Leverage Analysis

Meaning of Leverage

Leverage refers to the use of fixed-cost instruments to maximise the return potential for the shareholders. In the world of finance, the word “leverage” has various variables such as revenue, costs, earnings before interest and tax (EBIT) and output quantity have an impact on the returns available to the shareholders. The study of leverage involves the quantification of the interrelationship between two or more variables. The formula for calculating leverage:

Leverage  = %Change in Dependent Variable / % Change in Independent Variable

Definition of Leverage

According to Ezra Soloman, “Leverage is the ratio of the net rate of return on shareholders equity and the net rate of return on total capitalisation”.

According to J.E. Walter, “Leverage may be defined as percentage return on equity to percentage return on capitalisation”.

According to James C. Van Horne, “Leverage may be defined as the employment of an asset of funds for which the firm pays cost or fixed return. The fixed cost or return may be thought of as the fulcrum of lever”.

Types of Leverage

The main types of leverage and their various characteristics are as follows:

  1. Financial Leverage
  2. Operating Leverage
  3. Combined Composite Leverage

Financial Leverage

Financial Leverage is related to the financial structure of the firms. Financial Leverage is also known as trading on equity. It is concerned with the use of financial instruments with fixed costs of returns to maximise EBIT. Financial leverage is higher for the firms bending towards charge financial instruments A firm can achieve high financial leverage by making more use of financial products such as debentures and preference share capital which are bearing fixed costs. Fixed financial costs can result in a higher than proportional change in a company’s Earnings per Share (EPS), in response to a change in its Earnings Before Interest and Taxes (EBIT).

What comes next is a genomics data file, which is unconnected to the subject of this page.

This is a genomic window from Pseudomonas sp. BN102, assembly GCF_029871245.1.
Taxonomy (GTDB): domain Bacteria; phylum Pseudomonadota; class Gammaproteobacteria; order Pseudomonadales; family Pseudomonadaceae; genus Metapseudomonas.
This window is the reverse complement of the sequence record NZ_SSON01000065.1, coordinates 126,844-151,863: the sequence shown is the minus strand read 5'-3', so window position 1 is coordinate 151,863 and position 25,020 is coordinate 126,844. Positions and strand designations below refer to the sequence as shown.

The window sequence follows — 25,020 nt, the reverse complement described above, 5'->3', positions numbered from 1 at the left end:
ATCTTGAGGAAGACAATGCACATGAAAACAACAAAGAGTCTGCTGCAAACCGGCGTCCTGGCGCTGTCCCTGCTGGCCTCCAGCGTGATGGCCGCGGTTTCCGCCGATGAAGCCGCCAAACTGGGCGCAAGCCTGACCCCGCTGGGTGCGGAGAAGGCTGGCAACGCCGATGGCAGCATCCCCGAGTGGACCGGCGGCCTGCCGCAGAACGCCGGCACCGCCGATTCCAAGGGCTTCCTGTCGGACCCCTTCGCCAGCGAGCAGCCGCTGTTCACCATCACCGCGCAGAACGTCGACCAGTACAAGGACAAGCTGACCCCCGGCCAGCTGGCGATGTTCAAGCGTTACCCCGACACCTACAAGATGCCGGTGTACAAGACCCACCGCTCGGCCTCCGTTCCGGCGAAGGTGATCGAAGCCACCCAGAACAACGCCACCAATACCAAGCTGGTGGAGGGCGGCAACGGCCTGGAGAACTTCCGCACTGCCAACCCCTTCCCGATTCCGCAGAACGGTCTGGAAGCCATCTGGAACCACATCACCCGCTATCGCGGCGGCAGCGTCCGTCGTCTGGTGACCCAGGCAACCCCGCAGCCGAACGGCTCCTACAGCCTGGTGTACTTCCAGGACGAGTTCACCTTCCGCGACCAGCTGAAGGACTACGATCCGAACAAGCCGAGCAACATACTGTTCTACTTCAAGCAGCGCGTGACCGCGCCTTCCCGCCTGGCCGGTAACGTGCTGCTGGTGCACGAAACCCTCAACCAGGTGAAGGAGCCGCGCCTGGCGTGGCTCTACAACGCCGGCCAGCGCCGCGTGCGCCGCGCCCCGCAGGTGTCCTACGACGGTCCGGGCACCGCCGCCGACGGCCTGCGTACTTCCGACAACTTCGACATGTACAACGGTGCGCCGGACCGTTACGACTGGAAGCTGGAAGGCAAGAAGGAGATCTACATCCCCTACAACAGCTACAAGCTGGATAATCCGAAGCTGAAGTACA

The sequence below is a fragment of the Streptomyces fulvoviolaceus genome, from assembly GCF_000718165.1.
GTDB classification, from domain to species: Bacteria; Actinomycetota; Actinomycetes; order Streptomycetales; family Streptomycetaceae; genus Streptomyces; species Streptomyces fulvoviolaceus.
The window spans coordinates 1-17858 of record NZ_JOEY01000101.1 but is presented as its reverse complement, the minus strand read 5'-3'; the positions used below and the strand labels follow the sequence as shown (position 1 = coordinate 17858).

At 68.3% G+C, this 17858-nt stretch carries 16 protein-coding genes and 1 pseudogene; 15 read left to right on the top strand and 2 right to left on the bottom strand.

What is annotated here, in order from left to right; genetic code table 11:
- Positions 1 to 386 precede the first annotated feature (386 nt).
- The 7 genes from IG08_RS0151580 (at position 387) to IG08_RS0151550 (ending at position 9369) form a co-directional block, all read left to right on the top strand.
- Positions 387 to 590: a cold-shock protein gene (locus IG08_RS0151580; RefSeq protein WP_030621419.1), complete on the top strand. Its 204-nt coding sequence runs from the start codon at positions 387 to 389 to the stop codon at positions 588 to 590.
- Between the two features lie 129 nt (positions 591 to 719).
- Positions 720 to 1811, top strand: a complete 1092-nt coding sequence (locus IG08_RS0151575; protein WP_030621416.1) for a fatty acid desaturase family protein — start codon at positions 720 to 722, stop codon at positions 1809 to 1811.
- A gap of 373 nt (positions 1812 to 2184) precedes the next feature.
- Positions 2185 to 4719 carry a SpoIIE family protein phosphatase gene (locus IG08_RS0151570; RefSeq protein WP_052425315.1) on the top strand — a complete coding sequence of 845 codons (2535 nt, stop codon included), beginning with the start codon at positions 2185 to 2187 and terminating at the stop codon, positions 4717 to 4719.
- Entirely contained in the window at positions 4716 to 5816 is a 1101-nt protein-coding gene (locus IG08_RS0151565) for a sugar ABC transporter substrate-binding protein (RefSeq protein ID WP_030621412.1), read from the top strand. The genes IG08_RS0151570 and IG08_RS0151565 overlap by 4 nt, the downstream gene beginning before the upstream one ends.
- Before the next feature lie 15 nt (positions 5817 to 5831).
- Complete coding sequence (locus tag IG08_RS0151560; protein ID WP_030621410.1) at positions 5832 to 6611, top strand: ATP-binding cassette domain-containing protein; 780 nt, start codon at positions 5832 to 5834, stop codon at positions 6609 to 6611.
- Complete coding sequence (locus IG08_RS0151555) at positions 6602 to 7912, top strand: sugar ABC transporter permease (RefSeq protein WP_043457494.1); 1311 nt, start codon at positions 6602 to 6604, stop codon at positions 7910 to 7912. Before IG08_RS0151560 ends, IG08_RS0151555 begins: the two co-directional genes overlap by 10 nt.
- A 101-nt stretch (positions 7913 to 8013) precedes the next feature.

Firms with a financial leverage of 2, will experience a 200% change in their EPS with every 100% change in their EIT. Thus, the firm will see higher fluctuation in its EPS, in comparison to the firms with lower financial leverage. Financial leverage determines the rate of change in a firm’s EPS due to changes in its EBIT. This change is present due to fixed financial charges. A company that has no fixed financial charges does not even have financial leverage.

According to J.E. Walter, “Financial leverage may be defined as a percentage return on equity to the percentage return on capitalisation”.

According to James C. Van Horne, “Financial leverage involves the use of funds obtained at a fixed cost in the hope of increasing the return to common stock-holder”.

Thus, higher financial leverage is helpful if the firm can generate higher returns than the fired financial expenses. If the rate of earnings is equal to the rate of payment to be paid on fixed-income instruments, then it is the indifference point.

Characteristics of Financial Leverage

The major characteristics of financial leverage are given as follows:

1) Sources of Capital: Financial leverage is dependent on the composition of the liability side of the balance sheet. Companies that have higher fixed costs display higher financial leverage.

2) Based on Fixed Cost Capital: Financial leverage is dependent on the existence of fixed cost capital. No fixed cost capital, no financial leverage.

3) Direct Relation between Financial Leverage and Risk: Higher financial leverage indicates higher financial risk and vice versa.

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